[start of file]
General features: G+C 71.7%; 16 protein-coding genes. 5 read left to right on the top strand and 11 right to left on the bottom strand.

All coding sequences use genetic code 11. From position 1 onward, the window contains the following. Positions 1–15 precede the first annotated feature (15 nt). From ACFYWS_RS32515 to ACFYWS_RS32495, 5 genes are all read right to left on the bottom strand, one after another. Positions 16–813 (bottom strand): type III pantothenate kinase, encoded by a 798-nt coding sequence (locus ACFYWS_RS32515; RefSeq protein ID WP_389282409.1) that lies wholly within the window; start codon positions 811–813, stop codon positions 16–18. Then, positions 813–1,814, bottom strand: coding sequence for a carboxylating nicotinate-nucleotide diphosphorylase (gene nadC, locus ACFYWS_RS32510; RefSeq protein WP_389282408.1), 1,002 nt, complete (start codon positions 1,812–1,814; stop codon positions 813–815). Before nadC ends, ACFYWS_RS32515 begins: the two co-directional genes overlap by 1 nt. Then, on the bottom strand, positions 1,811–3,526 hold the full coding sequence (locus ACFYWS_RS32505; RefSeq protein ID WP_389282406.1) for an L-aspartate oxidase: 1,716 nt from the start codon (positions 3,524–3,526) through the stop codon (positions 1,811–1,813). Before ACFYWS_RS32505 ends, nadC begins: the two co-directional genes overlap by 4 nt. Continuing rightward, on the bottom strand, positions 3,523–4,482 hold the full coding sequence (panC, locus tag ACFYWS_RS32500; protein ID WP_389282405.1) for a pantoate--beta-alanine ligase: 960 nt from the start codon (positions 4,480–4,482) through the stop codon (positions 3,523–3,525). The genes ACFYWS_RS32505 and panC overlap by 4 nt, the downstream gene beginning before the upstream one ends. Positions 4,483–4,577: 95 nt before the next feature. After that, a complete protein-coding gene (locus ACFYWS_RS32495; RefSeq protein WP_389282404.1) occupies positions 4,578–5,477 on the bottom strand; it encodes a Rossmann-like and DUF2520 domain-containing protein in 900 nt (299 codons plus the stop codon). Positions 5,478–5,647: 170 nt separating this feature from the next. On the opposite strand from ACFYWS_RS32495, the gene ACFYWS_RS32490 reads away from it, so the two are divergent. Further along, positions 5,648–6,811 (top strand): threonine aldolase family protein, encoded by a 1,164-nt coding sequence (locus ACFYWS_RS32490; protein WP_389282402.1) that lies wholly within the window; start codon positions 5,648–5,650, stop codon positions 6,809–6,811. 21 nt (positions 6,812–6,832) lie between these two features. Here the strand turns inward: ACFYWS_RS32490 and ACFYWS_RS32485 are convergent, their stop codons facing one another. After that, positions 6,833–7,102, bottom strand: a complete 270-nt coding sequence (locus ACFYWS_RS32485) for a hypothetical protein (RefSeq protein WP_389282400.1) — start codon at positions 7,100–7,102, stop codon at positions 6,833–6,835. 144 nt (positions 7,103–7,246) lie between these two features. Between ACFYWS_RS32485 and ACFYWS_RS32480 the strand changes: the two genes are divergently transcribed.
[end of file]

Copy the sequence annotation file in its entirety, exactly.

General features: G+C 71.7%; 16 protein-coding genes. 5 read left to right on the top strand and 11 right to left on the bottom strand.

All coding sequences use genetic code 11. From position 1 onward, the window contains the following. Positions 1–15 precede the first annotated feature (15 nt). From ACFYWS_RS32515 to ACFYWS_RS32495, 5 genes are all read right to left on the bottom strand, one after another. Positions 16–813 (bottom strand): type III pantothenate kinase, encoded by a 798-nt coding sequence (locus ACFYWS_RS32515; RefSeq protein ID WP_389282409.1) that lies wholly within the window; start codon positions 811–813, stop codon positions 16–18. Then, positions 813–1,814, bottom strand: coding sequence for a carboxylating nicotinate-nucleotide diphosphorylase (gene nadC, locus ACFYWS_RS32510; RefSeq protein WP_389282408.1), 1,002 nt, complete (start codon positions 1,812–1,814; stop codon positions 813–815). Before nadC ends, ACFYWS_RS32515 begins: the two co-directional genes overlap by 1 nt. Then, on the bottom strand, positions 1,811–3,526 hold the full coding sequence (locus ACFYWS_RS32505; RefSeq protein ID WP_389282406.1) for an L-aspartate oxidase: 1,716 nt from the start codon (positions 3,524–3,526) through the stop codon (positions 1,811–1,813). Before ACFYWS_RS32505 ends, nadC begins: the two co-directional genes overlap by 4 nt. Continuing rightward, on the bottom strand, positions 3,523–4,482 hold the full coding sequence (panC, locus tag ACFYWS_RS32500; protein ID WP_389282405.1) for a pantoate--beta-alanine ligase: 960 nt from the start codon (positions 4,480–4,482) through the stop codon (positions 3,523–3,525). The genes ACFYWS_RS32505 and panC overlap by 4 nt, the downstream gene beginning before the upstream one ends. Positions 4,483–4,577: 95 nt before the next feature. After that, a complete protein-coding gene (locus ACFYWS_RS32495; RefSeq protein WP_389282404.1) occupies positions 4,578–5,477 on the bottom strand; it encodes a Rossmann-like and DUF2520 domain-containing protein in 900 nt (299 codons plus the stop codon). Positions 5,478–5,647: 170 nt separating this feature from the next. On the opposite strand from ACFYWS_RS32495, the gene ACFYWS_RS32490 reads away from it, so the two are divergent. Further along, positions 5,648–6,811 (top strand): threonine aldolase family protein, encoded by a 1,164-nt coding sequence (locus ACFYWS_RS32490; protein WP_389282402.1) that lies wholly within the window; start codon positions 5,648–5,650, stop codon positions 6,809–6,811. 21 nt (positions 6,812–6,832) lie between these two features. Here the strand turns inward: ACFYWS_RS32490 and ACFYWS_RS32485 are convergent, their stop codons facing one another. After that, positions 6,833–7,102, bottom strand: a complete 270-nt coding sequence (locus ACFYWS_RS32485) for a hypothetical protein (RefSeq protein WP_389282400.1) — start codon at positions 7,100–7,102, stop codon at positions 6,833–6,835. 144 nt (positions 7,103–7,246) lie between these two features. Between ACFYWS_RS32485 and ACFYWS_RS32480 the strand changes: the two genes are divergently transcribed.